The number of confirmed COVID-19 cases in the United States has reached five million, by far the highest in the world, as the new coronavirus keeps spreading rapidly across the country.
The grim milestone was reached on Sunday, according to a tally compiled by Johns Hopkins University, with new infections running at about 54,000 a day.
While that figure is lower from a peak of more than 70,000 in the second half of July, cases are rising in nearly 20 states and related deaths are climbing in most.
The death toll from the coronavirus in the US stands at 162,455, also the highest in the world.
Globally, more than 19.6 million COVID-19 cases have been confirmed, with some 727,000 related deaths. Behind the US, Brazil has reported more than three million confirmed infections and some 100,000 fatalities.
India has the world’s third-highest confirmed caseload, at more than 2.15 million, followed by Russia and South Africa, at some 885,000 and 553,000 infections respectively.
‘Boggles the mind’
Opinion polls in the US have shown a large majority of voters being unhappy with President Donald Trump’s handling of the coronavirus pandemic, just months before he seeks re-election in a November vote.
The Republican president initially played down COVID-19’s threat and has drawn criticism for inconsistent messages on public health steps such as physical distancing and wearing masks during the coronavirus pandemic. Last month, after long resisting wearing a face mask in public, Trump struck a different tone saying he was in favour of the protective covering.
His Democrat opponent, Joe Biden, said the outbreak “shouldn’t have gotten this bad”.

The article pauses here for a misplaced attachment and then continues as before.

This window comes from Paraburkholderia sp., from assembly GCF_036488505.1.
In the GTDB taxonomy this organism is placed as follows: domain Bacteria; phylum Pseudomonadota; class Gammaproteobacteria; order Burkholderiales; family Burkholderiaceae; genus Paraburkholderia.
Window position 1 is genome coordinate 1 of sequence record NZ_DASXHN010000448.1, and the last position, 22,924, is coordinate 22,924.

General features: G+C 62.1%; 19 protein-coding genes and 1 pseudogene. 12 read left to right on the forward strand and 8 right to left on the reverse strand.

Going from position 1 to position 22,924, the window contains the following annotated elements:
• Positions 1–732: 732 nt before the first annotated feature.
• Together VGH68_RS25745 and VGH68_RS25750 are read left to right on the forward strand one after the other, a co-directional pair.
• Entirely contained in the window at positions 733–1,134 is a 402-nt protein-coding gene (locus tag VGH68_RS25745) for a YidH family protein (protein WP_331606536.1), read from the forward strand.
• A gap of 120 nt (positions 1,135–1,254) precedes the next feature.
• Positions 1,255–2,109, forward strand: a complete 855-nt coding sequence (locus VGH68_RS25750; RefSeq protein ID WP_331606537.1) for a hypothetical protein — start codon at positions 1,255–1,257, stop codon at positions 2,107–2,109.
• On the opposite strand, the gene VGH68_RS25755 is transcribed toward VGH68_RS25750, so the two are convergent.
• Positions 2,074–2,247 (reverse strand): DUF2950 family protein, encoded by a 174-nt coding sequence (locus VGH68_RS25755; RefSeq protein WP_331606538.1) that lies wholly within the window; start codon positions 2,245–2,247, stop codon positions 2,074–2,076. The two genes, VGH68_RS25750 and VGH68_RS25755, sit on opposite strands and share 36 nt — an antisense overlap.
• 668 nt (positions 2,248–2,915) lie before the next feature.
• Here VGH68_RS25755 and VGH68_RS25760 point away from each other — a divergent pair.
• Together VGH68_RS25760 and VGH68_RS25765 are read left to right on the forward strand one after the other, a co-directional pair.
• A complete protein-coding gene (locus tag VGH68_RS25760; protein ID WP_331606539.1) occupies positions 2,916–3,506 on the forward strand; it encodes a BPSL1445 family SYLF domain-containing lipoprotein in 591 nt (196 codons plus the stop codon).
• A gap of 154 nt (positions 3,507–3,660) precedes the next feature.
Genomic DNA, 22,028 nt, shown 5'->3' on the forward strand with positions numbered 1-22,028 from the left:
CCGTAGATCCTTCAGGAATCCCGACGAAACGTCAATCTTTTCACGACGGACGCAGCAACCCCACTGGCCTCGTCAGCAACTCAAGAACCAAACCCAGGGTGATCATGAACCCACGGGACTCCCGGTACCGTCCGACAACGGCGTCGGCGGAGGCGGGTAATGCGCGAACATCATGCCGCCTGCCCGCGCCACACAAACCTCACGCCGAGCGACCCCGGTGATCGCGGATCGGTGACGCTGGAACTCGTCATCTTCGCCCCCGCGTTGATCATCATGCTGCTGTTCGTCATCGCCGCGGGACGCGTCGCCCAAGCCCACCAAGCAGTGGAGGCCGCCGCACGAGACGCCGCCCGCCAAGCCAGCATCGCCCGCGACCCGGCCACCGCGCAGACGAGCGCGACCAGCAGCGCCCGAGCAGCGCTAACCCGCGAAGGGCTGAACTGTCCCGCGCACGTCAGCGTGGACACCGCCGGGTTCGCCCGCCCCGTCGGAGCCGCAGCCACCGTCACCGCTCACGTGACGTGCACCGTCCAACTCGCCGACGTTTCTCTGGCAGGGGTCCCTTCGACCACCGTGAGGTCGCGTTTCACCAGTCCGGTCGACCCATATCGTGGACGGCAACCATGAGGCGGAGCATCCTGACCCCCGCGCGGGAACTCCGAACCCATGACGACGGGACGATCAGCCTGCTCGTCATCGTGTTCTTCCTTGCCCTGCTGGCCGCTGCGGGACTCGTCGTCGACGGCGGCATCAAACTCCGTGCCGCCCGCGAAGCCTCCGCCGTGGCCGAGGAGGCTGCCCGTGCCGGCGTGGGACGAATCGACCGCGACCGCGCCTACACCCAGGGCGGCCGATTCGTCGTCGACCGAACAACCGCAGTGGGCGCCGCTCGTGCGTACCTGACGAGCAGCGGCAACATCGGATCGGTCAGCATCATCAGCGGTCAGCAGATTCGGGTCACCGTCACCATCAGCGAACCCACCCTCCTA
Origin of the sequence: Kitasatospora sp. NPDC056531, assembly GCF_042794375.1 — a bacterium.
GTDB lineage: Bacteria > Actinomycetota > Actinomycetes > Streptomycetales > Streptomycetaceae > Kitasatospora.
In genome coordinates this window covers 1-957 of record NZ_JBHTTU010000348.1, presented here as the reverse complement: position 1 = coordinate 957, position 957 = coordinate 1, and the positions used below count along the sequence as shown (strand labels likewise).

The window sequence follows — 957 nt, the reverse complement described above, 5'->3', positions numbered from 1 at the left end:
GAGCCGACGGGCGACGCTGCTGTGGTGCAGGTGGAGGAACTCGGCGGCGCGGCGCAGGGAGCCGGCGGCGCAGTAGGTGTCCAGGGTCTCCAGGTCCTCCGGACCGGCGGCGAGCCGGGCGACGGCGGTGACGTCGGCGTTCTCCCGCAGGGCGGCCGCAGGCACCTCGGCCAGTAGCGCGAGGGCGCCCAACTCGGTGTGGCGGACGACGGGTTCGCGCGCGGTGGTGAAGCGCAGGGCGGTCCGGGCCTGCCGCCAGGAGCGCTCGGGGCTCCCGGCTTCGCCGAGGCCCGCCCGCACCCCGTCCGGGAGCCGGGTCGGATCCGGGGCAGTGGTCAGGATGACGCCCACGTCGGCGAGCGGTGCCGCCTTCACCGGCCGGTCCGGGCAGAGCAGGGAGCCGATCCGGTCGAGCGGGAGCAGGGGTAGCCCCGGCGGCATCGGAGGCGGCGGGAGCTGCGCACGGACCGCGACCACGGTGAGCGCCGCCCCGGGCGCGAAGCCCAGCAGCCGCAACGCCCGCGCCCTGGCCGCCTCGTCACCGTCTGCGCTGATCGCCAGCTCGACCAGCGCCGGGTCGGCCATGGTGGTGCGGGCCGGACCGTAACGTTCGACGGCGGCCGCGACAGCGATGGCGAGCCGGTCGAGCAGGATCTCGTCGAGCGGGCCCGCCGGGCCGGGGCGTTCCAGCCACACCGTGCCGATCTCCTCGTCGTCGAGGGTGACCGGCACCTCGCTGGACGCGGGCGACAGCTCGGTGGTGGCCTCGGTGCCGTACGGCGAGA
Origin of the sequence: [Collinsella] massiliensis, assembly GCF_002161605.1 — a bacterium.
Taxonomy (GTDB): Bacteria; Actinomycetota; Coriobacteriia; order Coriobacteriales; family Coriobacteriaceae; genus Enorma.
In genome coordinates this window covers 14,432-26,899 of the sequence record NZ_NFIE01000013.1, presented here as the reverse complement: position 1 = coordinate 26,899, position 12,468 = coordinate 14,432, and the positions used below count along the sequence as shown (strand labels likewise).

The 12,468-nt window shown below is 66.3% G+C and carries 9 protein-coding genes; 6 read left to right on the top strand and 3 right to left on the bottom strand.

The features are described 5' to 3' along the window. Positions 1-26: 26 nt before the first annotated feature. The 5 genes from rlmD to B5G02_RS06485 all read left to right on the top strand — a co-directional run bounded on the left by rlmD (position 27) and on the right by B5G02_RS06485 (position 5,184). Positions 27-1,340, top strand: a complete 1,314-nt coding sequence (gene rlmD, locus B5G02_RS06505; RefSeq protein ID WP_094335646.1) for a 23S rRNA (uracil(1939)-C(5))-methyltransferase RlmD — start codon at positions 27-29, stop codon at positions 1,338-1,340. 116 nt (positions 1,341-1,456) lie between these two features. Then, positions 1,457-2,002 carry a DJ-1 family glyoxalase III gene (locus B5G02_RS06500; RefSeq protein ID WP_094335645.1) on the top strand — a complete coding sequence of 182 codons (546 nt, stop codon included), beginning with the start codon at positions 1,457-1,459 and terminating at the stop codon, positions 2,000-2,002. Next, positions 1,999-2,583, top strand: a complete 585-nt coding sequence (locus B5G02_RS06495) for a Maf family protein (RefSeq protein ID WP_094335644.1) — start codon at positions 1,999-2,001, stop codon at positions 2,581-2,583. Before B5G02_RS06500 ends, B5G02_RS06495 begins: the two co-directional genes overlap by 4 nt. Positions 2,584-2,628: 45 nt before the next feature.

“It’s a number that boggles the mind and breaks the heart. Each time the number goes up, it represents a life altered, a family stricken with anxiety, a community on edge,” Biden wrote on Twitter on Sunday.
The United States just passed 5 million reported infections of COVID-19. It’s a number that boggles the mind and breaks the heart. Each time the number goes up, it represents a life altered, a family stricken with anxiety, a community on edge. It shouldn’t have gotten this bad.
— Joe Biden (@JoeBiden) August 9, 2020
It came a day after Trump signed executive actions extending financial relief to US citizens hit by the pandemic after lawmakers failed to agree on a new economic stimulus package.
“We’ve had it and we’re going to save American jobs and provide relief to the American workers,” Trump told reporters on Saturday at his New Jersey golf club, in a room that featured a crowd of cheering supporters.
With double-digit unemployment, disruption to businesses from physical distancing rules and the rapid coronavirus spread, many in the country have been relying on relief measures approved earlier by Congress, but which mostly expired in July.